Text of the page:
tax_identity_theftRecent reports of identity theft related to tax filings have been reported by local dentists. We would like to take a moment to remind you that the IRS uses your Social Security Number (SSN) to make sure your filing is accurate and complete, and that you get any refund you are due. An unexpected notice or letter from the IRS could alert you that someone else is using your SSN. However, the IRS does NOT contact taxpayers by sending an email, text or social media message that asks for personal or financial information. If you get an email that claims to be from the IRS, do not reply or click on any links. Instead, forward it to phishing@irs.gov.

If someone uses your SSN to file for a tax refund before you do, the IRS might think you already filed and got your refund. When you file your return later, IRS records will show the first filing and refund, and you’ll get a notice or letter from the IRS saying more than one return was filed for you.

If you think someone has used your SSN for a tax refund or the IRS sends you a notice or letter indicating a problem —contact the IRS Identity protection unit immediately, 1-800-908-4490. Specialists will work with you to get your tax return filed, get you any refund you are due, and protect your IRS account from identity thieves in the future. Make sure you take the following steps to minimize the effectss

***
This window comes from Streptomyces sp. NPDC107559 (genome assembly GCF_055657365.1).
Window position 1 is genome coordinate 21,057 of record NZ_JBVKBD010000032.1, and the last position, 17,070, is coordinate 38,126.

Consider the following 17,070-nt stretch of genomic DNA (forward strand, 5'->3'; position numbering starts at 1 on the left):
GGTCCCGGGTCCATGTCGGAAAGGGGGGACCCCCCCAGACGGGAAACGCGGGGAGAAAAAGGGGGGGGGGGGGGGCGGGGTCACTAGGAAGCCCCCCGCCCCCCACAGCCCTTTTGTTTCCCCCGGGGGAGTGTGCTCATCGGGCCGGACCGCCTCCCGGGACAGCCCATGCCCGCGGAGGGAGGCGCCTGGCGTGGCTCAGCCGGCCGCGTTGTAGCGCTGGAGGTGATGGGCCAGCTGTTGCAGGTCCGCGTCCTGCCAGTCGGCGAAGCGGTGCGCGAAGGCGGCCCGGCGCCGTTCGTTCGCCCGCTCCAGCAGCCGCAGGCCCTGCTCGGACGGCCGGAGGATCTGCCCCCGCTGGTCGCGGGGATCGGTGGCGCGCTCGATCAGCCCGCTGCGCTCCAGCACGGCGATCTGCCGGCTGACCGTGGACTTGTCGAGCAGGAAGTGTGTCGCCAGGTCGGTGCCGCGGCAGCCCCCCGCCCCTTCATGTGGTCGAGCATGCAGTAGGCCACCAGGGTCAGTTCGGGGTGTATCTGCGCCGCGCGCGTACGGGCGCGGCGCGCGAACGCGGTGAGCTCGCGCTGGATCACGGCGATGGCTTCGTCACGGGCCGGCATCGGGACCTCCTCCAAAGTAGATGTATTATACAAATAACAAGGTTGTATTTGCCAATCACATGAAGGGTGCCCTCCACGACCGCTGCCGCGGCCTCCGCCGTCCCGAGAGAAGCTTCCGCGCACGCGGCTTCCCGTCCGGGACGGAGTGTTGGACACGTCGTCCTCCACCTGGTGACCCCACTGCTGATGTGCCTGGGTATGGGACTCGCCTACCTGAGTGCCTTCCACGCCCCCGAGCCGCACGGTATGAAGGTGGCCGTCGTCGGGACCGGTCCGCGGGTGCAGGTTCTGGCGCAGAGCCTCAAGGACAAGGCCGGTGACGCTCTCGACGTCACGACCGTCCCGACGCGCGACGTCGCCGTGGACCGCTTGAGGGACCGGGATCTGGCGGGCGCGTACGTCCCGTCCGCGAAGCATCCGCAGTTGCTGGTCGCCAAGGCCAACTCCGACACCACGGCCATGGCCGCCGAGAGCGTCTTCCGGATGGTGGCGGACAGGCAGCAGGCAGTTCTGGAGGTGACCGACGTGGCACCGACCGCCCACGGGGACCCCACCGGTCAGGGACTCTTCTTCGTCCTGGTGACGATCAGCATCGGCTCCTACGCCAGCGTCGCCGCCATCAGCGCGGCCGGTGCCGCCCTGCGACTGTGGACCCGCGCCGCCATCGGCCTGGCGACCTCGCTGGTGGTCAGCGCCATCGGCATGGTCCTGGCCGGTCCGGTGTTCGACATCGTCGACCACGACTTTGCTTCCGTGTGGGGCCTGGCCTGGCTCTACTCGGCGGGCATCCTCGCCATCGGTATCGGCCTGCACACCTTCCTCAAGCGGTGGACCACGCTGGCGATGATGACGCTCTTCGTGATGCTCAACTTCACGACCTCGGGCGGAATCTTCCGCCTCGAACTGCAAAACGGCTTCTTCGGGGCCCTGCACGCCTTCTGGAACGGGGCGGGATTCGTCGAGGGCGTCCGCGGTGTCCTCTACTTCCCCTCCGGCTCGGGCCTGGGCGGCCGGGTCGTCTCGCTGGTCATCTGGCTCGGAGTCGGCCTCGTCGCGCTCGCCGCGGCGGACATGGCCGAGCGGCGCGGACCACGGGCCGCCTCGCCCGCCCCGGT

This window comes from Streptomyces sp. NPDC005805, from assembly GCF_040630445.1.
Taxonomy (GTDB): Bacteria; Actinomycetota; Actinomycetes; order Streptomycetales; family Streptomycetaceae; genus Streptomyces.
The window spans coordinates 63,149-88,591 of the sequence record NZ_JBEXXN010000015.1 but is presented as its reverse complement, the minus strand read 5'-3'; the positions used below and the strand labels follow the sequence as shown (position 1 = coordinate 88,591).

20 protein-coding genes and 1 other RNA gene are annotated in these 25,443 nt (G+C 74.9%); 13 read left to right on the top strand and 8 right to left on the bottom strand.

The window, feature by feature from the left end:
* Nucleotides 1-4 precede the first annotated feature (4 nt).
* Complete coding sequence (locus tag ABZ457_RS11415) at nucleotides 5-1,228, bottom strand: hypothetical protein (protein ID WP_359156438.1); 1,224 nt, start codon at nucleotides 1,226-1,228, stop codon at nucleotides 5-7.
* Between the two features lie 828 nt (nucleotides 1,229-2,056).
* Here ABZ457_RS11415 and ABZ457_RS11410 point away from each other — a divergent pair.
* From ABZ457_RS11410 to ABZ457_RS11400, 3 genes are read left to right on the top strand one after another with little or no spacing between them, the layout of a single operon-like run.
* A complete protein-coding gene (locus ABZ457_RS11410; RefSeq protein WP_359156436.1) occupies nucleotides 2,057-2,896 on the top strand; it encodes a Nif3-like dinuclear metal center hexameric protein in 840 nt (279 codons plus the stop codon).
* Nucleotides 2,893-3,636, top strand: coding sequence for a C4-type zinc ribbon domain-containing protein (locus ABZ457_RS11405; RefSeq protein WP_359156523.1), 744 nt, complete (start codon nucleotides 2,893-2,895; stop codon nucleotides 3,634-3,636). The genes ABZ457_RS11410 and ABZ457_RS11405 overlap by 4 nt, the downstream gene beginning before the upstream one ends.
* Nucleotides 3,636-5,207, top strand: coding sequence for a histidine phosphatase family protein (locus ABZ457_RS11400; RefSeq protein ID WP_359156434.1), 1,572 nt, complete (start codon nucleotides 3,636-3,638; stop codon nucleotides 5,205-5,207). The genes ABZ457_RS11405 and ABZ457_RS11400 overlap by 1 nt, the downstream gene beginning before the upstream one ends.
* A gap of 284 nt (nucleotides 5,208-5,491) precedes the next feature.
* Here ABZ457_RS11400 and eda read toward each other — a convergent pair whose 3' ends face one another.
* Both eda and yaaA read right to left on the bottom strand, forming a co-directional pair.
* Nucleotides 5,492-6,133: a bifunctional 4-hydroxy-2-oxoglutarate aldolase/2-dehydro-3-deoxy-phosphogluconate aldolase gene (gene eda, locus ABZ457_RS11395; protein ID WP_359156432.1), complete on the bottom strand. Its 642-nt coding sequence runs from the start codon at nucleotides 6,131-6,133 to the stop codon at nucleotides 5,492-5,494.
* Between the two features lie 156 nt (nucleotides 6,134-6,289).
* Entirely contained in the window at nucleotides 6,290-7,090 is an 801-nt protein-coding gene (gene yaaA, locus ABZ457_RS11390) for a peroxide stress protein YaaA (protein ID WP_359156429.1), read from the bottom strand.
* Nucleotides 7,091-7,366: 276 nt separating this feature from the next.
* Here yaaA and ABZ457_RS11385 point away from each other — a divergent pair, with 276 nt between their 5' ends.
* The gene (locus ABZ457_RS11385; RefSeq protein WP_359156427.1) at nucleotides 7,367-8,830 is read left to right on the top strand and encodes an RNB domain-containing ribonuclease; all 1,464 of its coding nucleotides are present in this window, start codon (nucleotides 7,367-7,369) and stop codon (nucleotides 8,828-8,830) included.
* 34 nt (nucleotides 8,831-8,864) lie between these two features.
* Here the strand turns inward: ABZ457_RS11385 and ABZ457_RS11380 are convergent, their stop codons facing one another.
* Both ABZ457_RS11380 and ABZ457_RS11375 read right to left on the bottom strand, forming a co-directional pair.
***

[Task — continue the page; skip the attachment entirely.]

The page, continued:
1. Complete IRS Form 14039, Identity Theft Affidavit, and attach it to a paper-filed tax return to the IRS with a letter of explanation.  You will also need to include with the Form 14039 the following:

  • A clear and legible photocopy of your identification – a passport, driver’s license, social security card, or other US Federal/State government issued identification.
  • Telephone # to best reach you (home, work, cell) and a best time to call

2. Contact the Federal Trade Commission to report the identity theft atwww.consumer.gov/idtheft, or call the hotline at 877-438-4338.

3. Contact the Social Security Administration at 1-800-772-1213.

4. Contact each of the three major credit bureaus:

5. Notify your personal financial institutions/banks.

6. Consider filing a police report, but without a lot of information, the local police often won’t file a report.

Once the IRS receives the Identity Theft Affidavit they will begin their investigation.  Please be aware there are significant processing delays with this unit.  You must allow 204 days (6-8 months) for their investigation.  There are over 1 million cases, so it is a long process!  If no information has been provided after 204 days, then we suggest calling the specialized unit at 1-800-908-4490.